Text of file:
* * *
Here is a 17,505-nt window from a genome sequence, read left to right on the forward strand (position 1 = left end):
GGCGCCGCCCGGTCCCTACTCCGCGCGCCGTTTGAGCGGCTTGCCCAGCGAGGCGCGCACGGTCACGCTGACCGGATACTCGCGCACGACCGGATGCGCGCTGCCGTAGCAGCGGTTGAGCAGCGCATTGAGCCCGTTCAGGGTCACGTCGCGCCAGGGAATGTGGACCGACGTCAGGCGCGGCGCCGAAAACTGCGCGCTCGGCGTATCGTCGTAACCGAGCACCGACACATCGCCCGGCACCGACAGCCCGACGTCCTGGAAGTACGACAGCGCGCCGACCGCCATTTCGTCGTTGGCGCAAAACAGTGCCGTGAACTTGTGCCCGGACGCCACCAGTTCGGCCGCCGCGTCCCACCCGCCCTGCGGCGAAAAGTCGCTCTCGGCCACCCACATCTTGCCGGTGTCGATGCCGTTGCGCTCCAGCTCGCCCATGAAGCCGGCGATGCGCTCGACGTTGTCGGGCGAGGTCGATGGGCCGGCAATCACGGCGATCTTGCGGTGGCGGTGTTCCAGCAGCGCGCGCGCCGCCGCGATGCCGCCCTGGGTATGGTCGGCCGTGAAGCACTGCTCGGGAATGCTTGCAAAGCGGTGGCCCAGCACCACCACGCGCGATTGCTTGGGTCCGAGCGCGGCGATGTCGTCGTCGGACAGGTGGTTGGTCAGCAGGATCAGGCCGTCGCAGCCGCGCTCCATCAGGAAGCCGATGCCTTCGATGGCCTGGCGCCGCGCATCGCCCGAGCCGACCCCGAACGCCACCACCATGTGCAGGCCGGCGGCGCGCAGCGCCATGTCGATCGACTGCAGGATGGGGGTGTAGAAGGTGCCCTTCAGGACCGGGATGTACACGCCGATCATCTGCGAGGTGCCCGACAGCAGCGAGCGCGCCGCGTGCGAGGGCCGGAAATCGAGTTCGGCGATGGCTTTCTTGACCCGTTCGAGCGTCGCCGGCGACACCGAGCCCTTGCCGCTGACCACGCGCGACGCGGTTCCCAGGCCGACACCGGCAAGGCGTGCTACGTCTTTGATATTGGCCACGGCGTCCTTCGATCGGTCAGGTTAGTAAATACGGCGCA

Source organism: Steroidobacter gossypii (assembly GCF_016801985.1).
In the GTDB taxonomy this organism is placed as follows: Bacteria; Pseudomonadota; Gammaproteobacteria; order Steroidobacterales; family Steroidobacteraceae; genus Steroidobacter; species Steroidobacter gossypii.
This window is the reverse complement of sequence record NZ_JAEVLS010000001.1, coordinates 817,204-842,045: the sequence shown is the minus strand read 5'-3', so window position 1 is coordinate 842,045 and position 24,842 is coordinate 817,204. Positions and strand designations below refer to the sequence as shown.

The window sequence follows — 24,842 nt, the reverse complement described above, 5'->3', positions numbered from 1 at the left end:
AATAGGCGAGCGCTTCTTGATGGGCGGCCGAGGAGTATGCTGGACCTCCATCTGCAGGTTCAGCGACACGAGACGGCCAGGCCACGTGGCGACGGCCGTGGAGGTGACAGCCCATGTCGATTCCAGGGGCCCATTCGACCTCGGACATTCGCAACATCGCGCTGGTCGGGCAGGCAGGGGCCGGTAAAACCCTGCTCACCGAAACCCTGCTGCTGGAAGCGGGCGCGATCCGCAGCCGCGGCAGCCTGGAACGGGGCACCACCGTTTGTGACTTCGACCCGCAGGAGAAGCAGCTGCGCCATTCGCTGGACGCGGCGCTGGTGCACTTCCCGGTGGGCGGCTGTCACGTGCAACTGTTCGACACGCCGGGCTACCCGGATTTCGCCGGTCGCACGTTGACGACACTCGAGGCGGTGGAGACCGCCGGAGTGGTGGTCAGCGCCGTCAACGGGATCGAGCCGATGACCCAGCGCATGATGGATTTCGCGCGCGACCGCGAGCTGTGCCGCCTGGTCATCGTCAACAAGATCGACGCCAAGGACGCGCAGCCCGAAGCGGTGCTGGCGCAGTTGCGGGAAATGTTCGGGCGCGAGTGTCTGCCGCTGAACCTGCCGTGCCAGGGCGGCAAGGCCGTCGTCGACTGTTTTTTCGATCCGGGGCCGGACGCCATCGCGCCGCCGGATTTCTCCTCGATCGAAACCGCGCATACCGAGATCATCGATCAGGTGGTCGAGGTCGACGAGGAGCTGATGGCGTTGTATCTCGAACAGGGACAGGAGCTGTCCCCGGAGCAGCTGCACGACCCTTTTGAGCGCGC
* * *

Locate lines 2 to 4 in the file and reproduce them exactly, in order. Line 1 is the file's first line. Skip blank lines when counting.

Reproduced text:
GGCGCCGCCCGGTCCCTACTCCGCGCGCCGTTTGAGCGGCTTGCCCAGCGAGGCGCGCACGGTCACGCTGACCGGATACTCGCGCACGACCGGATGCGCGCTGCCGTAGCAGCGGTTGAGCAGCGCATTGAGCCCGTTCAGGGTCACGTCGCGCCAGGGAATGTGGACCGACGTCAGGCGCGGCGCCGAAAACTGCGCGCTCGGCGTATCGTCGTAACCGAGCACCGACACATCGCCCGGCACCGACAGCCCGACGTCCTGGAAGTACGACAGCGCGCCGACCGCCATTTCGTCGTTGGCGCAAAACAGTGCCGTGAACTTGTGCCCGGACGCCACCAGTTCGGCCGCCGCGTCCCACCCGCCCTGCGGCGAAAAGTCGCTCTCGGCCACCCACATCTTGCCGGTGTCGATGCCGTTGCGCTCCAGCTCGCCCATGAAGCCGGCGATGCGCTCGACGTTGTCGGGCGAGGTCGATGGGCCGGCAATCACGGCGATCTTGCGGTGGCGGTGTTCCAGCAGCGCGCGCGCCGCCGCGATGCCGCCCTGGGTATGGTCGGCCGTGAAGCACTGCTCGGGAATGCTTGCAAAGCGGTGGCCCAGCACCACCACGCGCGATTGCTTGGGTCCGAGCGCGGCGATGTCGTCGTCGGACAGGTGGTTGGTCAGCAGGATCAGGCCGTCGCAGCCGCGCTCCATCAGGAAGCCGATGCCTTCGATGGCCTGGCGCCGCGCATCGCCCGAGCCGACCCCGAACGCCACCACCATGTGCAGGCCGGCGGCGCGCAGCGCCATGTCGATCGACTGCAGGATGGGGGTGTAGAAGGTGCCCTTCAGGACCGGGATGTACACGCCGATCATCTGCGAGGTGCCCGACAGCAGCGAGCGCGCCGCGTGCGAGGGCCGGAAATCGAGTTCGGCGATGGCTTTCTTGACCCGTTCGAGCGTCGCCGGCGACACCGAGCCCTTGCCGCTGACCACGCGCGACGCGGTTCCCAGGCCGACACCGGCAAGGCGTGCTACGTCTTTGATATTGGCCACGGCGTCCTTCGATCGGTCAGGTTAGTAAATACGGCGCA

Source organism: Steroidobacter gossypii (assembly GCF_016801985.1).
In the GTDB taxonomy this organism is placed as follows: Bacteria; Pseudomonadota; Gammaproteobacteria; order Steroidobacterales; family Steroidobacteraceae; genus Steroidobacter; species Steroidobacter gossypii.